Rory Regan, P/T Facilities Planning & Construction Specialist

Human Resources:
Tracey Donaldson, Assistant Vice President

IT:
Janine Dillard, I.T. Technical Trainer
Marie Li, Instructional Designer/Portal Administrator
Wesley Smoyak, P/T Lab Support IT Technician

Security:
Philip Gonzales
Robert Moser

Academic Affairs:

Carol Brown, Interim Vice President
Rosann Bar, Dean of School of Social Science & Human Services
Jennifer Carlisle, Physical Therapy Program Assistant Coordinator

College Lecturers:
Jennifer Barnes, Political Science/Governmental Affairs Institute
Gerald Cohen, Computer Studies
Edmond Hong, Computer Studies
Jeffrey Lang, Alcohol/Drug Counseling
Stephanie Lareau, Accounting
Jane MacDonald, Education
Maria Potter, Middle Eastern Studies, e-Learning
Chad Sexton, Sociology
Stephanie Shestakow, Art History
Katherine Toy, Economics
Bridget Wertz, Nursing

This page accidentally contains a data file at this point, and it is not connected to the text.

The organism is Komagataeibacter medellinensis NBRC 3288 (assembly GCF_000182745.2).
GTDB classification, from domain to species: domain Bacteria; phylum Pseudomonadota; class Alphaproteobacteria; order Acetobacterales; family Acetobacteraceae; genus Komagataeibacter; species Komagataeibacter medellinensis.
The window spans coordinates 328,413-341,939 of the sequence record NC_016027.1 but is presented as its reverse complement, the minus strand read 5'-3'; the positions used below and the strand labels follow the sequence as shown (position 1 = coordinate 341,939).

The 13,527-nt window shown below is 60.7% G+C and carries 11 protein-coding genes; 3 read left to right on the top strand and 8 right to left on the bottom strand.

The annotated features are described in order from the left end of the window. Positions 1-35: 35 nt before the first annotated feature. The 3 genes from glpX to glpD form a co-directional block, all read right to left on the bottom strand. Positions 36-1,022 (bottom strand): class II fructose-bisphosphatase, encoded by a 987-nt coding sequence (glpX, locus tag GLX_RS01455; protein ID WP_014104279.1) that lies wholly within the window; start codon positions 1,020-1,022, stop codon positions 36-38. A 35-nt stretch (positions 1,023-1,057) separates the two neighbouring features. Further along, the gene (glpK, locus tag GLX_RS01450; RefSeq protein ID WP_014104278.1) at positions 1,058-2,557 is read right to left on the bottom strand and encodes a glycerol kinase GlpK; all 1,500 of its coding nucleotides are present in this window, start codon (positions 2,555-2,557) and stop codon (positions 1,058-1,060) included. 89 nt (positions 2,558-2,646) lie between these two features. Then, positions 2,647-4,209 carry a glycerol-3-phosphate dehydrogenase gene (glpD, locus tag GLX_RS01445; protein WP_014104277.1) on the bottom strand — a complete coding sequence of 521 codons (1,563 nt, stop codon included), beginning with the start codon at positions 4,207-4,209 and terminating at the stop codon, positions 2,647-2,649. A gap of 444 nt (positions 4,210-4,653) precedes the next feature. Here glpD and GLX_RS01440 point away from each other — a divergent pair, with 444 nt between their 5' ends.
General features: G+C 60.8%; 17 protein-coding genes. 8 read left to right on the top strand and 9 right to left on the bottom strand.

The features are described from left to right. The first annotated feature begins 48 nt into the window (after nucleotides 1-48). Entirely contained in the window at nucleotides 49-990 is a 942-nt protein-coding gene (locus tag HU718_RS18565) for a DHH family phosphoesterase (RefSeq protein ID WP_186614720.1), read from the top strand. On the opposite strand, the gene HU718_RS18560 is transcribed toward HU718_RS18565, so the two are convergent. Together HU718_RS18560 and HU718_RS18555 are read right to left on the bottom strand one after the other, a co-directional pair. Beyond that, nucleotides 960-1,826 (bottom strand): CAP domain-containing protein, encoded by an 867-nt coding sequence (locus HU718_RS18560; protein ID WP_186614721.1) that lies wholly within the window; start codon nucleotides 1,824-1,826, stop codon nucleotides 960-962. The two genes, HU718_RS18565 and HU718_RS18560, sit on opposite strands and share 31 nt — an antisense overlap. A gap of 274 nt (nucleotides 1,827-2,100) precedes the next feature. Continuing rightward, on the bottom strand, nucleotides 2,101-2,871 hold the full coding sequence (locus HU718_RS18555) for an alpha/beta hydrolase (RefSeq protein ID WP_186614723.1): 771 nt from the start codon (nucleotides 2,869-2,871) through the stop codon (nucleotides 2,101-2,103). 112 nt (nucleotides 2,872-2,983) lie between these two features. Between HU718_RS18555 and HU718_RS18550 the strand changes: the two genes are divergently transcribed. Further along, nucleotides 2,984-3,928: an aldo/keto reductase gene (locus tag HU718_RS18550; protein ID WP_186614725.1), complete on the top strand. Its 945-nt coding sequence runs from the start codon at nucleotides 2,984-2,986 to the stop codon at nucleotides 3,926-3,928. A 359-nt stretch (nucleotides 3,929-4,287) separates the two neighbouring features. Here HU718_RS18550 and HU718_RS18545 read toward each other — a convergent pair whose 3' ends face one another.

Denise VanSant-Smith, Nursing
Erin Vitale, Nursing

Student Affairs:

Enrollment management:
Leigh Fisher, P/T Enrollment Management Technician
Ansa Thomas, P/T Enrollment Technician
Sherry Shearer, P/T Program Assistant, TAACCCT Grant Program

Financial Aid:
Elizabeth Richardson, P/T Financial Aid Specialist

Student Life:
Kevin Byrne, P/T Student Life/Athletic Coordinator

Registration and Records:
Caitlin Morris, Technical Specialist

Thank you all for joining Ocean County College!

In concluding my remarks I extend my fond wish for Ocean County College in 2020 that “Every head would be held up high, and there’d be sunshine in everyone's sky!”

Let’s not wait until 2020 to see that wish come true.  Let’s start making it happen today!

Thank you everybody.  Have a great Fall Semester!